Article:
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Kansas Issues Fish Consumption Advisories for 2023


TOPEKA, Kan. – The Kansas Department of Health and Environment (KDHE) and the Kansas Department of Wildlife and Parks (KDWP) are issuing fish consumption advisories for 2023. The advisories identify types of fish or other aquatic animals that should be eaten in limited quantities or, in some cases, avoided altogether because of contamination. General advice and internet resources are provided to aid the public in making informed decisions regarding the benefits and the risks associated with eating locally caught fish from Kansas waters.


Bottom-feeding fish: buffaloes, carps, catfishes, sturgeons and suckers.

Shellfish: mussels, clams and crayfish.

Serving size (skinless fish fillets before cooking): 

  • Adults and children age 13 and older = 8 ounces
  • Children age 6 to 12 = 4 ounces
  • Children younger than 6 = 2 ounces

Statewide Mercury Advisories for Fish:

Getting outside to catch fish and eating fish has many health benefits, but all fish contain some amount of mercury. Anyone who routinely eats fish or serves fish to their children should carefully consider the types and amounts they eat, including store-bought fish. Too much dietary mercury can harm the development of fetuses, nursing babies and growing children. Therefore, mercury-sensitive individuals (women who are pregnant, nursing, or may become pregnant, and children younger than 17 years old) should follow the guidelines presented below for eating fish caught in Kansas.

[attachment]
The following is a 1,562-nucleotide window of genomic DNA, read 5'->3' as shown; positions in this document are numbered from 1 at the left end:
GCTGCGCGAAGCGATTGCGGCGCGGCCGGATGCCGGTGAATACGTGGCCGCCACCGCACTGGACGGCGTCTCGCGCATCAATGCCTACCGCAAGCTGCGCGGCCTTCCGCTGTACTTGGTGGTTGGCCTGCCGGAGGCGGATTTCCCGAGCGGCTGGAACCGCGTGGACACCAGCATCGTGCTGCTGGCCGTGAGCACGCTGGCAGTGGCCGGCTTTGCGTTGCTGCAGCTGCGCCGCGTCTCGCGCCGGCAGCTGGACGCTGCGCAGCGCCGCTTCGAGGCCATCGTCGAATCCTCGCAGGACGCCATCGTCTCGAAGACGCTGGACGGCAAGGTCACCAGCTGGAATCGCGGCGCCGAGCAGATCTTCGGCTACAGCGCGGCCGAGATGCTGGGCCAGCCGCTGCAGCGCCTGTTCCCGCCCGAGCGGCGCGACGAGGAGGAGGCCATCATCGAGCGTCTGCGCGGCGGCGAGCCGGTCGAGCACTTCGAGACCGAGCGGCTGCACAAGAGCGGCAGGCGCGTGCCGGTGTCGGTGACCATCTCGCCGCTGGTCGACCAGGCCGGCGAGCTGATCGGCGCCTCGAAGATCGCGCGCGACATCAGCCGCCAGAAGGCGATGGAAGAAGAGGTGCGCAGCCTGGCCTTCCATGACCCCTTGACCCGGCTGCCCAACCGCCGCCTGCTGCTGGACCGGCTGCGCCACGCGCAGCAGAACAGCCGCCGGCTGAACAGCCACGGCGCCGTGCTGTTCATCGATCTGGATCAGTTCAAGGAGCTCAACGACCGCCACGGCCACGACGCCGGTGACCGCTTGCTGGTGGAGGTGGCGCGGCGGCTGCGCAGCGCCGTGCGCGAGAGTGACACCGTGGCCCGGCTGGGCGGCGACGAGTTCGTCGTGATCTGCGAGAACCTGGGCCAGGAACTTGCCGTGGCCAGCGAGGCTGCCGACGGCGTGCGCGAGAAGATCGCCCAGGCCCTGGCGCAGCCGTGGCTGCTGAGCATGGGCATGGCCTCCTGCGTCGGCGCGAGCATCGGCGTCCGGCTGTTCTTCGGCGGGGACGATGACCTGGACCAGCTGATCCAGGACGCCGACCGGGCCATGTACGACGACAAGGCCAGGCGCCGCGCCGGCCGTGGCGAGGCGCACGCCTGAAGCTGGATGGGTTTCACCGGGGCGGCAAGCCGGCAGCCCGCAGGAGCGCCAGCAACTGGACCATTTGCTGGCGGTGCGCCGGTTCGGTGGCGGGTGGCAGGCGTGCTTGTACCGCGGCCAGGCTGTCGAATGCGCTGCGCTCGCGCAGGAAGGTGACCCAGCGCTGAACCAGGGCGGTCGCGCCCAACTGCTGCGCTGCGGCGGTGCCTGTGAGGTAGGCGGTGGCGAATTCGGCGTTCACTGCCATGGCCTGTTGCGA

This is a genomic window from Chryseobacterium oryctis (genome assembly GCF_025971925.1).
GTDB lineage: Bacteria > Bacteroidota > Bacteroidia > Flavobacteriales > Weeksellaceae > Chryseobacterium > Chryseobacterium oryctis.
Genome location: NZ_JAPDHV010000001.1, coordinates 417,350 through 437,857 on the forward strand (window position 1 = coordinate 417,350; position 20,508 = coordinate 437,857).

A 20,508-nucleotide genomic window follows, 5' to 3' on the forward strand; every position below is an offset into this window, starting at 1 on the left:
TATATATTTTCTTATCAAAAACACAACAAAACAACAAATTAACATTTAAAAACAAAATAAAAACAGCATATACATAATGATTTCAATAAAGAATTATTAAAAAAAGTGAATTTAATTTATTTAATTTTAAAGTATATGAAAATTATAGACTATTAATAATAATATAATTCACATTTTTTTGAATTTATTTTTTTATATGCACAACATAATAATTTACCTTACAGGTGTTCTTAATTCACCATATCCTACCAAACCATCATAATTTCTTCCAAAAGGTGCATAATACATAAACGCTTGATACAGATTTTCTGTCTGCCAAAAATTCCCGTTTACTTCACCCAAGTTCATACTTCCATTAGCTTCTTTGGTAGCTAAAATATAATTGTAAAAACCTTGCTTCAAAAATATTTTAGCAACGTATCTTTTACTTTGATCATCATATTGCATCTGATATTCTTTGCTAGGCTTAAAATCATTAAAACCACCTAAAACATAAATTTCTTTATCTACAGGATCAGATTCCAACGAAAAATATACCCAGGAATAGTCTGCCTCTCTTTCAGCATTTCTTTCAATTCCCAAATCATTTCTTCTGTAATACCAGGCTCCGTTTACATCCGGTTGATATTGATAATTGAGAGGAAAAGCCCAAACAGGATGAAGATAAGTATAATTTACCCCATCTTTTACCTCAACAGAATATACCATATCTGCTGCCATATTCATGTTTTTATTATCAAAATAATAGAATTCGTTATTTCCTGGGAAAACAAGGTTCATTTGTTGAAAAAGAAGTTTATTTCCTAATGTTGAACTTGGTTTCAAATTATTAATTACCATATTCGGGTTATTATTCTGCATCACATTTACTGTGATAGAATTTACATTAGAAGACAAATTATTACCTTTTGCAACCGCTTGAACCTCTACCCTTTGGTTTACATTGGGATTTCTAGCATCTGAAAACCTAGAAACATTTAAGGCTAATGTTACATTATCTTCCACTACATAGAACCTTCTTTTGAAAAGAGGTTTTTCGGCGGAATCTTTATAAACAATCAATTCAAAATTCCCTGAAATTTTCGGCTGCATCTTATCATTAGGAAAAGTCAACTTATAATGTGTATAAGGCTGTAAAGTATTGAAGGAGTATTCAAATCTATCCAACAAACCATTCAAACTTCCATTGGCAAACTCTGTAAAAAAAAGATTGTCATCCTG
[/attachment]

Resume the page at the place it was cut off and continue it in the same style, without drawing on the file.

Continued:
Fishing and Eating Guidelines: 

  • Eat smaller portions – a fillet about the size of your palm.
  • Eat types of fish with less mercury (Preferred Choice Fish in the chart below).
  • If you don’t know the type or size of fish you are eating, wait at least a week before eating fish again.
  • When fishing, keep fish shorter than your forearm (fingertips to elbow) or less than 20 inches as regulations allow.
Preferred Choice Fish ServingsSecond Choice FIsh


Blue and Channel Catfish

Common Carp


White Bass, White Perch, Wiper, Striped Bass

Walleye, Sauger, Saugeye

Bullhead Catfish


Sunfish (Bluegill, Green, Redear, etc.)

Common Carp


White Bass, White Perch, Wiper, Striped Bass

Walleye, Sauger, Saugeye

Bullhead Catfish


Sunfish (Bluegill, Green, Redear, etc.)

1 or 2 per week

Buffaloes (Black, Bigmouth, Smallmouth)

Flathead Catfish

Bass (Largemouth, Smallmouth, and Spotted)

1 or 2 per month

Reduce the recommendations above if you tend to keep fish larger than about 20 inches to:

  • Preferred Choice Fish – not more than 1 serving per week
  • Second Choice Fish – not more than 1 serving per month 

For specific questions or concerns about mercury in Kansas fish, please contact KDHE. For information about mercury in fish caught in other states, in store bought fish, and in other types seafood please visit the U.S. EPA and U.S. FDA websites.

Waterbody specific advisories for all consumers:

Kansas recommends restricting consumption of bottom-feeding fish and catfishes to 1 serving per week from the following locations because of polychlorinated biphenyls (PCBs):